• Gary W
                Posted January 1, 2013 at 5:21 pm | Permalink

                That isn’t huge support for a war,

                I didn’t say it was huge support for a war. I said it was a small majority in support of Australian involvement in the invasion of Iraq. Australian involvement in the invasion of Afghanistan was supported by a larger majority. And the Australian government obviously supported by invasions, by committing troops and other military resources. And Australia also has a broad and long-standing military alliance with the U.S. that goes beyond those two operations. All of these facts contradict your assertion that Australians “are appalled that the US is so right wing.” You are just making up facts out of thin air about what other Australians believe.

              • Dawn Oz
                Posted January 1, 2013 at 5:33 pm | Permalink

                My statement about the Australians being appalled at the US for being so right wing was about the lack of support for those who fall through the cracks of the social fabric – we have an excellent medical and social services support. We are also shocked and appalled by your gun policy. You chose to pick on a war statistic which wasn’t part of the discussion. That was an excellent device on your behalf, however, a device, rather than an honest reply.

              • Gary W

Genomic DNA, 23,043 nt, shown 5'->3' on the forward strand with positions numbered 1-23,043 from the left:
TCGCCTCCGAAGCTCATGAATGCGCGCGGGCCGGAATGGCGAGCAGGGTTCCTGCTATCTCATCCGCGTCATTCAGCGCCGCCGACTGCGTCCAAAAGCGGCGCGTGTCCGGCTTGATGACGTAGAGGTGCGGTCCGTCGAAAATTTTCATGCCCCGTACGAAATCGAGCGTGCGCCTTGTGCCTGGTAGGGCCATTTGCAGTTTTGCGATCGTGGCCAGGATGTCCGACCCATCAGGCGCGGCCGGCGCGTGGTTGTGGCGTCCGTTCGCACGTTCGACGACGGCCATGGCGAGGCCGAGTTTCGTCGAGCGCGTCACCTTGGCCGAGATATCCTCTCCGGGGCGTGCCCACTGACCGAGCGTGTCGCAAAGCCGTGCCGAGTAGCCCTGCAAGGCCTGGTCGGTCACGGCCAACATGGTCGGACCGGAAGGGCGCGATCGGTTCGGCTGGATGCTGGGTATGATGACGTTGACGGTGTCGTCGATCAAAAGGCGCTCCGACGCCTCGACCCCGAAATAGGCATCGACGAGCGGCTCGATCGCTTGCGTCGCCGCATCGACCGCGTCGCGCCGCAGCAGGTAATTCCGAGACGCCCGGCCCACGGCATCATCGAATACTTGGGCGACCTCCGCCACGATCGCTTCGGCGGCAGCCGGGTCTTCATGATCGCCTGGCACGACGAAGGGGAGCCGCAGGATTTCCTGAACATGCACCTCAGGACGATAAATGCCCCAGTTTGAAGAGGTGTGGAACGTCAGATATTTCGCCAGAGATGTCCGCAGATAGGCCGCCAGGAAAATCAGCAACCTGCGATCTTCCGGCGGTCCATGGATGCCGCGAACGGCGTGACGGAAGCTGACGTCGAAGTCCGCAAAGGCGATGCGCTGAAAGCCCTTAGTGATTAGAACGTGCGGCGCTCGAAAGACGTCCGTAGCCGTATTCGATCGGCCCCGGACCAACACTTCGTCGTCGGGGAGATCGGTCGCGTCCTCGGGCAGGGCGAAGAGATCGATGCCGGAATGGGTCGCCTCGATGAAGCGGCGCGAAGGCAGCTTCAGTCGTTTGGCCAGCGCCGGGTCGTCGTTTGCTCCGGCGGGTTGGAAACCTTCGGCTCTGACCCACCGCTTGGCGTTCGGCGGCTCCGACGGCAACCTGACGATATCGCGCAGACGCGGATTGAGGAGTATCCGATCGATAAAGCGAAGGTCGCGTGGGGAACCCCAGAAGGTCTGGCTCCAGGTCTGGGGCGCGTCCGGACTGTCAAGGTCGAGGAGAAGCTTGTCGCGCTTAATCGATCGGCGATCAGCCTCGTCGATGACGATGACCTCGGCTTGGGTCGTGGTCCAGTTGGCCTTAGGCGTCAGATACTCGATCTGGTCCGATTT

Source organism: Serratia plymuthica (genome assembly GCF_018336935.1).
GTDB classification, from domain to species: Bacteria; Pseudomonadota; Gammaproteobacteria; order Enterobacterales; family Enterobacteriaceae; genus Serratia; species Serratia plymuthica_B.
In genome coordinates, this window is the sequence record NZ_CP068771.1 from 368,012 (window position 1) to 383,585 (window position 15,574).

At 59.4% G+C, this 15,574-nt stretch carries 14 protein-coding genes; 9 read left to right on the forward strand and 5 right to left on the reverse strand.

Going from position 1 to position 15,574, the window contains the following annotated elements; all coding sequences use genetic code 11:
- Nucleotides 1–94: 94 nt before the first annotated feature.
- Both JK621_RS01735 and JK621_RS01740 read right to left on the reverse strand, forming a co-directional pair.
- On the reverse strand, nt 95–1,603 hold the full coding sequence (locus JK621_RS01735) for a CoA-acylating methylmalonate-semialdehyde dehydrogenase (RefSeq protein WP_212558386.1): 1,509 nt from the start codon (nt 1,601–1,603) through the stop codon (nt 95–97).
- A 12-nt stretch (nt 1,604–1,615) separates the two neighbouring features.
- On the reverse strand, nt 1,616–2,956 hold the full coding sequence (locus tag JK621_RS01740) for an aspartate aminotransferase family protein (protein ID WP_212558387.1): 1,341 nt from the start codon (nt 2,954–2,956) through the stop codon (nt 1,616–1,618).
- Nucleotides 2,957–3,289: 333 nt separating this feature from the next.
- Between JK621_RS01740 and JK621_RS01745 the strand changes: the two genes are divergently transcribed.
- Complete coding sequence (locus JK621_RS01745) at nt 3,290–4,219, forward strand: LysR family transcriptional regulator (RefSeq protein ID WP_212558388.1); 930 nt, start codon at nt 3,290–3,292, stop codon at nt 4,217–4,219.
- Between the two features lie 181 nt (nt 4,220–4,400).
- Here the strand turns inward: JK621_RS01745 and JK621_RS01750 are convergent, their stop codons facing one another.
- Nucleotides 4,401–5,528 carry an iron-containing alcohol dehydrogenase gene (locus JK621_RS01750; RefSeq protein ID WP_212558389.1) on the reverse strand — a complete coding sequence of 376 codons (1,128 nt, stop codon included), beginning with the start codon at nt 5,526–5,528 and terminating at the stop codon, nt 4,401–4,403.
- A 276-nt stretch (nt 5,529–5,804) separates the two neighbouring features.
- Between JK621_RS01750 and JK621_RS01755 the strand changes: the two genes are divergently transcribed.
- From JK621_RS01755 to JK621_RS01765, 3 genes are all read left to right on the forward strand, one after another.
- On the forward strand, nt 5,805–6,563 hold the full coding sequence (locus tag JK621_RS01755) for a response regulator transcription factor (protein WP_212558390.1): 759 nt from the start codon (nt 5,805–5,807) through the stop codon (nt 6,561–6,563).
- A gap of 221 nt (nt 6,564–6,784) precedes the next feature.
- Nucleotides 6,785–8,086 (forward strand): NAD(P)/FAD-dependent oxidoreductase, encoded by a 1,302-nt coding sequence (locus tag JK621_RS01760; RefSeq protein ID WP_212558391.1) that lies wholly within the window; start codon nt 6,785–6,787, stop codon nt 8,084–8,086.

Posted January 1, 2013 at 7:09 pm | Permalink

                You didn’t restrict your statement to any set of issues. You just said “so right wing,” without any qualification. And you haven’t produced any evidence that Australians are “appalled that the US is so right wing” on any issue at all. Not health care. Not guns. Nothing. You’re just making up facts out of thin air.

              • Dawn Oz
                Posted January 1, 2013 at 7:14 pm | Permalink

                I don’t want to debate you any longer Gary…let’s call it a stall…. bye.

  22. Mark Joseph
    Posted December 30, 2012 at 11:38 am | Permalink

    A few, unsystematic comments.
    1) I agree with pretty much all the points in Jerry’s post. And, I had come up with the same answer as he did, namely that we would not have been welcome. “Why should I comfort you and then tomorrow be proved a liar? The truth is always best.” (from Sophocles’ “Antigone”)